WHO CHRONICLE. 1979 Dec; 33(12):435-43.At the WHO/UNICEF meeting on infant and young child feeding which was held in Geneva during October 1979, urgent action was called for to promote the health and nutrition of infants and young children by governments, international agencies, nongovernmental organizations and the infant-food industry. The primary concern of the meeting was with the development of practical measures to improve infant and young child feeding practices. The themes for discussion at the meeting included the following: 1) how to encourage and support breastfeeding; 2) promotion and support of appropriate weaning practices; 3) promotion of information, education and training of health workers concerning breastfeeding; 4) the health and social status of women in relation to infant and young child feeding; 5) appropriate marketing and distribution of breastmilk substitutes; and 6) suggested actions for governments and other groups. A statement which was adopted by consensus is included. It highlights poor infant feeding practices and their consequences as a major problem in the world and as a serious obstacles to development. The full text of the recommendations made is also provided.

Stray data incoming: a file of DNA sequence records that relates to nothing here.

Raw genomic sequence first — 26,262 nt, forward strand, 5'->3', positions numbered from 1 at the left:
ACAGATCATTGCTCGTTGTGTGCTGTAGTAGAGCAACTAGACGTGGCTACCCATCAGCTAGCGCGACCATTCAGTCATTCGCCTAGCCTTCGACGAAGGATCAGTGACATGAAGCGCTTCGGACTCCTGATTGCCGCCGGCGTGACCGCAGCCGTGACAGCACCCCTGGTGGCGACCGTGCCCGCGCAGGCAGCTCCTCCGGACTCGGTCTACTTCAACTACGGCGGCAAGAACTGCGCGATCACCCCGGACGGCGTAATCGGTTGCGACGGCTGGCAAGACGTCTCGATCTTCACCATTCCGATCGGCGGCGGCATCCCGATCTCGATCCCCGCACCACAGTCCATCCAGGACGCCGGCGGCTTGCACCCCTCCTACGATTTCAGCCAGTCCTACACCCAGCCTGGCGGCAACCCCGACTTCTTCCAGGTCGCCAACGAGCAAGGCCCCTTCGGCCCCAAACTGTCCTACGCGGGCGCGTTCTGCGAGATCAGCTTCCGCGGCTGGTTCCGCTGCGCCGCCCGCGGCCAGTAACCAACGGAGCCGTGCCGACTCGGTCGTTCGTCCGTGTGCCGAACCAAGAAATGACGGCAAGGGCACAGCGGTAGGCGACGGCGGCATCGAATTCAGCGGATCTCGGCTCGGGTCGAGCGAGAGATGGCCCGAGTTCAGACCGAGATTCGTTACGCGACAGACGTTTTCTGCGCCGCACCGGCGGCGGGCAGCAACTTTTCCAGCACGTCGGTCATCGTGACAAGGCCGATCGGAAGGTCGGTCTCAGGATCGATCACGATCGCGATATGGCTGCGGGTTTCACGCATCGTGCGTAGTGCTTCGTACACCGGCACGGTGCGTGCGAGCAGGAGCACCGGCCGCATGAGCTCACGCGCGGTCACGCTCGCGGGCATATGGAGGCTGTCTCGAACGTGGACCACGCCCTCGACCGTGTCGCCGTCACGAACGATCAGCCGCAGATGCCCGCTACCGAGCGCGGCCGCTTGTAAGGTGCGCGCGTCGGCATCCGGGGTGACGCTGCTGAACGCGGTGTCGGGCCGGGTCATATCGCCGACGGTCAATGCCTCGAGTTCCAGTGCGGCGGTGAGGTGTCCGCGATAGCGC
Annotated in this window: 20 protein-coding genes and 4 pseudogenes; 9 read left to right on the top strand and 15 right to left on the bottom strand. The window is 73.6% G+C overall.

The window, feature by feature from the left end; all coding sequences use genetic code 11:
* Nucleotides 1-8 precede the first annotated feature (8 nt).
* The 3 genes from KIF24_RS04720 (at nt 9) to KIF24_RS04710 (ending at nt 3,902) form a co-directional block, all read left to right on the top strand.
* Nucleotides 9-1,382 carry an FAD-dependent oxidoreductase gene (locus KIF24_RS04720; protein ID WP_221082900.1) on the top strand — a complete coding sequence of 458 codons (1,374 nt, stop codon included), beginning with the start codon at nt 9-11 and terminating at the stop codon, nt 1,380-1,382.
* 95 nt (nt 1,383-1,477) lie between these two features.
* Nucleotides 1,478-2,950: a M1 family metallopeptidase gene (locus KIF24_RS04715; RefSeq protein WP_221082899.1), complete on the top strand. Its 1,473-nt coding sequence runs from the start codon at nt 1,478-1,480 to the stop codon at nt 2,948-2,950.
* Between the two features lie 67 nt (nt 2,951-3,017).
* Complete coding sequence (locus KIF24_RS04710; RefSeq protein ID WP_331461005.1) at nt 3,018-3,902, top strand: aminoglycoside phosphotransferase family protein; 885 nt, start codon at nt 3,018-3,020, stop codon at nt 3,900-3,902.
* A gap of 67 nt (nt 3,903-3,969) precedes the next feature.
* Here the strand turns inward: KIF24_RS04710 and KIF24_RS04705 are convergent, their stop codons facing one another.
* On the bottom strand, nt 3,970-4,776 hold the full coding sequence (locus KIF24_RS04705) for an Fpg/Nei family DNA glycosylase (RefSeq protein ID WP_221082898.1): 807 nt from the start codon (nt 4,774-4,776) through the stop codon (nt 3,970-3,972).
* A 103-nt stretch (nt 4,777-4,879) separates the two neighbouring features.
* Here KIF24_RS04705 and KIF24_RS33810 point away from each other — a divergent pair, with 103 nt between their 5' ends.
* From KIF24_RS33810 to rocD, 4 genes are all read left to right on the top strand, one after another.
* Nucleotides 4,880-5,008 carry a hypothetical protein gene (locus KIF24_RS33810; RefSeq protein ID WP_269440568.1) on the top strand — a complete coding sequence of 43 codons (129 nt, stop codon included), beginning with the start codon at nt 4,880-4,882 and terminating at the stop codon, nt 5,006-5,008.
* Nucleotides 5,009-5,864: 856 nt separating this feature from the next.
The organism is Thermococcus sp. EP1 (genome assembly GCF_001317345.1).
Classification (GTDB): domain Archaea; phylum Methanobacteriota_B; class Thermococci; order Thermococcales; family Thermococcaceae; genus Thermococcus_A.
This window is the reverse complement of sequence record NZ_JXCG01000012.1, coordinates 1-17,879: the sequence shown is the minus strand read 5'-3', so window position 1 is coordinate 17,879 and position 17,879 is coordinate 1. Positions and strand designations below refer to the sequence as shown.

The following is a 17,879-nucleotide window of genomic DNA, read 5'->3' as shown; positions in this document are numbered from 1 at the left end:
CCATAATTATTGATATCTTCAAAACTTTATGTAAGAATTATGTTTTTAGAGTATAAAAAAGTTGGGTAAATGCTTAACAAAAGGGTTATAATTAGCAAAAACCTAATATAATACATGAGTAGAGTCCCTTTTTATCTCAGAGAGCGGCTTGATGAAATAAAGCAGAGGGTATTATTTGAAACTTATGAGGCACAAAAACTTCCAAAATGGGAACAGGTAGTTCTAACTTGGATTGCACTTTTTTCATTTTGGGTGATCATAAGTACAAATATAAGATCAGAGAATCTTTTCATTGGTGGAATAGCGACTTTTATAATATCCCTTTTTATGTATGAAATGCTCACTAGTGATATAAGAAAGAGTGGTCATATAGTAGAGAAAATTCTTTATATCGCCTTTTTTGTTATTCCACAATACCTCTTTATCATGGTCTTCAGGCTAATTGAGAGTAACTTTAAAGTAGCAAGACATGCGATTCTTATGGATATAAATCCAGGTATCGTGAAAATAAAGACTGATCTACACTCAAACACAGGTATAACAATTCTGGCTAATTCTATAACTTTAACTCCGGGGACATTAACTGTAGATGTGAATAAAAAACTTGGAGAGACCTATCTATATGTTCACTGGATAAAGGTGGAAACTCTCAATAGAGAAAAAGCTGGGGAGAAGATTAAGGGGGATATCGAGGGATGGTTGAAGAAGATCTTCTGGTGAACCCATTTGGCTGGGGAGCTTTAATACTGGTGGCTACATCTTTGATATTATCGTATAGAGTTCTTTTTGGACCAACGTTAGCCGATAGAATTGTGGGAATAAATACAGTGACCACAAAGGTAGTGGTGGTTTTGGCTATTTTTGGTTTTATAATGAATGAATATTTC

New York, UNFPA, June 1979. (Report No. 13) 151 pThis report is intended to serve, and has already to some extent so served, as part of the background material used by the United Nations Fund for Population Activities to evaluate project proposals as they relate to basic country needs for population assistance to Thailand, and in broader terms to define priorities of need in working towards eventual self-reliance in implementing the country's population activities. The function of the study is to determine the extent to which activities in the field of population provide Thailand with the fundamental capacity to deal with major population problems in accordance with its development policies. The assessment of population activities in Thailand involves a 3-fold approach. The main body of the report examines 7 categories of population activities rather broadly in the context of 10 elements considered to reflect effect ve government action. The 7 categories of population activities are: 1) basic data collection; 2) population dynamics; 3) formulation and evaluation of population policies and programs; 4) implementation of policies; 5) family planning programs; 6) communication a and education; and 7) special programs. The 10 elements comprise: 1) decennial census of population, housing, and agriculture; 2) an effective registration system; 3) assessment of the implications of population trends; 4) formulation of a comprehensive national population policy; 5) implementation of action programs integrated with related programs of economic and social development; 6) continued reduction in the population growth rate; 7) effective utilization of the services of private and voluntary organizations in action programs; 8) a central administrative unit to coordinate action programs; 9) evaluation of the national capacity in technical training, research, and production of equipment and supplies; and 10) maintenance of continuing liason and cooperation with other countries and with regional and international organizations.